Turning grief into good

Why one family is choosing to complete 11 random acts of kindness

Minot, ND - The death of a friend or family member can spark emotions of all sorts.

For one family, they're taking the sadness of losing someone near and dear to them to make others feel good, in the same way that they felt when they were with that person.

That person was Natalie Olson.

She lived for only 10 years with cerebral palsy that kept her from walking and talking.

But that didn't keep her from truly living her best life, as she spent her days doing the things she enjoyed like horseback riding, sled hockey, and spending time with her loving family.

Now, in her memory, family members want her aura to live on.

"We always lose people. Sometimes we lose some of the best ones and I think it's a great way to honor them," Brittany Miller said.

She's talking about her niece Natalie, who passed away last January.

In honor of what would be her eleventh birthday, Miller and her family want to spread joy just like she did.

"We donated to some people like her speech teachers and all that at Hoeven. And we donated to the hippotherapy," Miller's nine-year-old daughter, Stella, said.

"My dad picked up the neighbors leaves, we gave tickets to the train at the Roosevelt Zoo, we gave toys away," six-year-old Harper said.

Those are just a few of the 11 acts of kindness they want to achieve this month.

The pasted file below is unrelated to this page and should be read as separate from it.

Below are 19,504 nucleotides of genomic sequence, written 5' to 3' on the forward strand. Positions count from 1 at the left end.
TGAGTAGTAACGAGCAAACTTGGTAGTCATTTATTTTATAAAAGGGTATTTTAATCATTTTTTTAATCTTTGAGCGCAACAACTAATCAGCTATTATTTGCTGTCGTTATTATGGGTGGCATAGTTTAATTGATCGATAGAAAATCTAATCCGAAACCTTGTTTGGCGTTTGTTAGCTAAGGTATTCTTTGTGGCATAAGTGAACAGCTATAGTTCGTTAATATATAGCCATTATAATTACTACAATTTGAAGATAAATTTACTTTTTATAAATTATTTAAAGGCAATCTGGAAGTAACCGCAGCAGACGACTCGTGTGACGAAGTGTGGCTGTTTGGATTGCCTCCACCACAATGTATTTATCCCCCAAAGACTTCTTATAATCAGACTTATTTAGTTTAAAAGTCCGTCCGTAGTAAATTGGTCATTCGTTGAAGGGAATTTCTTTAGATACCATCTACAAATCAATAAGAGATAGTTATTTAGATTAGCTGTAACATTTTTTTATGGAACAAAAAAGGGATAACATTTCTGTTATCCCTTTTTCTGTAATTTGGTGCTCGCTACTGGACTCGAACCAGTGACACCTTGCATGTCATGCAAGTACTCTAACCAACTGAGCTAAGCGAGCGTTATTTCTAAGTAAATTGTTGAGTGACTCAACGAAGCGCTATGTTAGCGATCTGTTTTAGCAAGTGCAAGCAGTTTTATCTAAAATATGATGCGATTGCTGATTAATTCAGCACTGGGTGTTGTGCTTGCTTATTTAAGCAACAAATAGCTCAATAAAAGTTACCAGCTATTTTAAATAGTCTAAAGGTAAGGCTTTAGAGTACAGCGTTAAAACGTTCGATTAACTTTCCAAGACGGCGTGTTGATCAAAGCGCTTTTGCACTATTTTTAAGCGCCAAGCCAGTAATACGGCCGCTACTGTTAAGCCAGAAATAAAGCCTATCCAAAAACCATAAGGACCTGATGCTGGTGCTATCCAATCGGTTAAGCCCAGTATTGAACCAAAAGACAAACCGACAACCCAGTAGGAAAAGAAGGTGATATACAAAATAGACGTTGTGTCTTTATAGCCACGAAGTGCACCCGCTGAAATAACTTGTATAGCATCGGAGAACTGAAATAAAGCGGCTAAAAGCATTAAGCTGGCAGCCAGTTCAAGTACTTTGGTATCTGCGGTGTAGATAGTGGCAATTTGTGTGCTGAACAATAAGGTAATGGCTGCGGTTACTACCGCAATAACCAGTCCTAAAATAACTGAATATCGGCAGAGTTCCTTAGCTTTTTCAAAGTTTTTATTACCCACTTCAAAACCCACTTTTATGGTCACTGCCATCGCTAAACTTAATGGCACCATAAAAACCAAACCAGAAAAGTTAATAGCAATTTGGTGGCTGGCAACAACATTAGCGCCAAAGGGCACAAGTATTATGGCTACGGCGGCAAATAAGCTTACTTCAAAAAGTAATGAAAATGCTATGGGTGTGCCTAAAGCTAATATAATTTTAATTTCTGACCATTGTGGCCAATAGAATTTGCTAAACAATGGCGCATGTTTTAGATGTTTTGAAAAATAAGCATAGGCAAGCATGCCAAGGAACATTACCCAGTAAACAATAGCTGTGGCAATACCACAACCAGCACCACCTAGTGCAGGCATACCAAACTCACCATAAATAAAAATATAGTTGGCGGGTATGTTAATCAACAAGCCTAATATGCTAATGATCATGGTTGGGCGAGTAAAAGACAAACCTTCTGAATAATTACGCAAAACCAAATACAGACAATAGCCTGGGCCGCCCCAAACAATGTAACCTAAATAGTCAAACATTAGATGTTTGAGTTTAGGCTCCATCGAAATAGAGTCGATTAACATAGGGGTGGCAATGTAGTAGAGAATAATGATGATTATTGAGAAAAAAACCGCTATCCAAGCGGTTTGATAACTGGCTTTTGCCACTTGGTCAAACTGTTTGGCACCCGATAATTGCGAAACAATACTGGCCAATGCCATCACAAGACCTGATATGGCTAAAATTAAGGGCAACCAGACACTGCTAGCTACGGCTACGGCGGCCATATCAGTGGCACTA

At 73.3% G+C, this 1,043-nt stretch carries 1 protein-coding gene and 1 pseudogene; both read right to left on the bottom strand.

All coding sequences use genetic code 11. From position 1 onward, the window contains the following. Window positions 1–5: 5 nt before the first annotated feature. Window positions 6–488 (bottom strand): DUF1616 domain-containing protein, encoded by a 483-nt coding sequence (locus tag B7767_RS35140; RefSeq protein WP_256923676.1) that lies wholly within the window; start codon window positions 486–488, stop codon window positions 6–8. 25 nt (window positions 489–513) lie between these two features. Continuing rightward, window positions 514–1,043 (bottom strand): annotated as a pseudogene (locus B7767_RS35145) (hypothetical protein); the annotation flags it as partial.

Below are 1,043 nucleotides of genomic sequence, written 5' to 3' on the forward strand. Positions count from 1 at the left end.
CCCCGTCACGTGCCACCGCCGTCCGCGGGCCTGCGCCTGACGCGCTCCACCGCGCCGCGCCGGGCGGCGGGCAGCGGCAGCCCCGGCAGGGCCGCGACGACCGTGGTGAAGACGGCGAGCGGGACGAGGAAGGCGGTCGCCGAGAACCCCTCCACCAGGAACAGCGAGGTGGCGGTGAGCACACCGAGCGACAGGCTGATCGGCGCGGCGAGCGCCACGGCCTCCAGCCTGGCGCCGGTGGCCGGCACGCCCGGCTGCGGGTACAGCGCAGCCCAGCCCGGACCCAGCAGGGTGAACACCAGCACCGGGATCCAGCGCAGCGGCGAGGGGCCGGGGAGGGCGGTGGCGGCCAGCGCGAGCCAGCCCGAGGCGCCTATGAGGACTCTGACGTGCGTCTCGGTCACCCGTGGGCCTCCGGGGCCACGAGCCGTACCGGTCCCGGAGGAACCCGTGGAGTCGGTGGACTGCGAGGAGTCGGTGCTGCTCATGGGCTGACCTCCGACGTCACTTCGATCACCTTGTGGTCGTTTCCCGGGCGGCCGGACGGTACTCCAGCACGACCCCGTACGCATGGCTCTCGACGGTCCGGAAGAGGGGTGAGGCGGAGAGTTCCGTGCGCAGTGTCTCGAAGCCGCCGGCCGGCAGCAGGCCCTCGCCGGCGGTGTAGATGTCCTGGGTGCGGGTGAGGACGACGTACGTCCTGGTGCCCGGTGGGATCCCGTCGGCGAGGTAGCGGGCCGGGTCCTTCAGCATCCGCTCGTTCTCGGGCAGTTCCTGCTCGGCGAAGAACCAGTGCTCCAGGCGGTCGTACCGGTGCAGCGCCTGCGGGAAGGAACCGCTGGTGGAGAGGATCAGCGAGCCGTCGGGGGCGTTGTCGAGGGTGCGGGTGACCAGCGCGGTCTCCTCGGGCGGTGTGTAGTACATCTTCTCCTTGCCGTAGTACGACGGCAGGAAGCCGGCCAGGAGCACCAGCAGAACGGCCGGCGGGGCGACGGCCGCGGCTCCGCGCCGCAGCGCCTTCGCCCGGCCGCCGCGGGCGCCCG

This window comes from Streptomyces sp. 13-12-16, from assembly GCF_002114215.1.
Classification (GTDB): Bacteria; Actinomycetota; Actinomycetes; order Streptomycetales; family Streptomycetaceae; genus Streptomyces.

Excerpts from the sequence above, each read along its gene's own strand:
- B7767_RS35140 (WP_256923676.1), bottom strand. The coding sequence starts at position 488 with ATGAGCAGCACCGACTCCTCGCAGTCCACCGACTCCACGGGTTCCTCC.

"You know, we've been trying to think of things that Natalie would have enjoyed because she didn't walk or talk," Miller said."

"She didn't enjoy things the way other kids did, but she liked those special things like cuddles and hearing her cousins."

"She always loved it when we gave things for other people because she was one of those kids that was in the hospital," Stella said.

Miller said, "Some of the things we're giving or doing are more money based or item based. But it's the spirit of it that I think rings true to Natalie."

One family member described Natalie as 'a cheerful girl with a sunny disposition.'

That assessment is exactly why her family members are choosing to convey the things that Natalie no longer can.

Stella said, "I just love seeing people's smiles on faces."

"She only put good out into the world and it's just carrying that on for her," said Miller.

Those little things, just like they did for Natalie, can go a long way.

The Millers hope that everyone can take the time to do something kind for someone else.

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